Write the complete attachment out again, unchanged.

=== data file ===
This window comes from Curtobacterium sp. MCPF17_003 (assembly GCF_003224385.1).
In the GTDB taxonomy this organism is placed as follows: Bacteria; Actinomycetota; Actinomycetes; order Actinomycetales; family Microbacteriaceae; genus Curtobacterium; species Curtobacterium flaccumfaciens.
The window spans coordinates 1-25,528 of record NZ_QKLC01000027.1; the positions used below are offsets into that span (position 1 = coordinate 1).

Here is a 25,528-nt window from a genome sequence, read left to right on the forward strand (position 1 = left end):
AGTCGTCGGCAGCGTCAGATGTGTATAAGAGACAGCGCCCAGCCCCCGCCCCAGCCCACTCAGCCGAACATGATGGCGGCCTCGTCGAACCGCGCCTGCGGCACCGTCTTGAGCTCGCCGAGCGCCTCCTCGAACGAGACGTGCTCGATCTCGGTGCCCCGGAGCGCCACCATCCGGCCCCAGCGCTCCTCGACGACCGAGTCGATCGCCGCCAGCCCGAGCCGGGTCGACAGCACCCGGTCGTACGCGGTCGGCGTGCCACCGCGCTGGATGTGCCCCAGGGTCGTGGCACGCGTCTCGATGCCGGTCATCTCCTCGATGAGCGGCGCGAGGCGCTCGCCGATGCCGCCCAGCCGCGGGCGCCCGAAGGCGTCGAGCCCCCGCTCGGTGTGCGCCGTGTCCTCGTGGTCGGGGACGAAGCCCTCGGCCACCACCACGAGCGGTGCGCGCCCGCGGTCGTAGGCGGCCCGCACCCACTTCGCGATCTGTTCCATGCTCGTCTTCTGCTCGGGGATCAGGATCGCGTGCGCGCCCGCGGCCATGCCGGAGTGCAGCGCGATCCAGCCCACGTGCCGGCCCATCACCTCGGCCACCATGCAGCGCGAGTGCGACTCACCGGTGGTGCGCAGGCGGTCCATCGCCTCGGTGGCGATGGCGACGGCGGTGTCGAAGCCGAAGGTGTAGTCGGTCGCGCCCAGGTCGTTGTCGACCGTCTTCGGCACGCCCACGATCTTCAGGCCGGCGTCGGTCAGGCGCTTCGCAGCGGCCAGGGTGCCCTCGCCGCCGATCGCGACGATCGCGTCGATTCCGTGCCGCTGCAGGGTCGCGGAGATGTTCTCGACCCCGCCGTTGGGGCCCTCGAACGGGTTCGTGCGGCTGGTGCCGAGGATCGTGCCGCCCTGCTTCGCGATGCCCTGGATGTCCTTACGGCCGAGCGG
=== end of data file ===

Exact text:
This window comes from Curtobacterium sp. MCPF17_003 (assembly GCF_003224385.1).
In the GTDB taxonomy this organism is placed as follows: Bacteria; Actinomycetota; Actinomycetes; order Actinomycetales; family Microbacteriaceae; genus Curtobacterium; species Curtobacterium flaccumfaciens.
The window spans coordinates 1-25,528 of record NZ_QKLC01000027.1; the positions used below are offsets into that span (position 1 = coordinate 1).

Here is a 25,528-nt window from a genome sequence, read left to right on the forward strand (position 1 = left end):
AGTCGTCGGCAGCGTCAGATGTGTATAAGAGACAGCGCCCAGCCCCCGCCCCAGCCCACTCAGCCGAACATGATGGCGGCCTCGTCGAACCGCGCCTGCGGCACCGTCTTGAGCTCGCCGAGCGCCTCCTCGAACGAGACGTGCTCGATCTCGGTGCCCCGGAGCGCCACCATCCGGCCCCAGCGCTCCTCGACGACCGAGTCGATCGCCGCCAGCCCGAGCCGGGTCGACAGCACCCGGTCGTACGCGGTCGGCGTGCCACCGCGCTGGATGTGCCCCAGGGTCGTGGCACGCGTCTCGATGCCGGTCATCTCCTCGATGAGCGGCGCGAGGCGCTCGCCGATGCCGCCCAGCCGCGGGCGCCCGAAGGCGTCGAGCCCCCGCTCGGTGTGCGCCGTGTCCTCGTGGTCGGGGACGAAGCCCTCGGCCACCACCACGAGCGGTGCGCGCCCGCGGTCGTAGGCGGCCCGCACCCACTTCGCGATCTGTTCCATGCTCGTCTTCTGCTCGGGGATCAGGATCGCGTGCGCGCCCGCGGCCATGCCGGAGTGCAGCGCGATCCAGCCCACGTGCCGGCCCATCACCTCGGCCACCATGCAGCGCGAGTGCGACTCACCGGTGGTGCGCAGGCGGTCCATCGCCTCGGTGGCGATGGCGACGGCGGTGTCGAAGCCGAAGGTGTAGTCGGTCGCGCCCAGGTCGTTGTCGACCGTCTTCGGCACGCCCACGATCTTCAGGCCGGCGTCGGTCAGGCGCTTCGCAGCGGCCAGGGTGCCCTCGCCGCCGATCGCGACGATCGCGTCGATTCCGTGCCGCTGCAGGGTCGCGGAGATGTTCTCGACCCCGCCGTTGGGGCCCTCGAACGGGTTCGTGCGGCTGGTGCCGAGGATCGTGCCGCCCTGCTTCGCGATGCCCTGGATGTCCTTACGGCCGAGCGG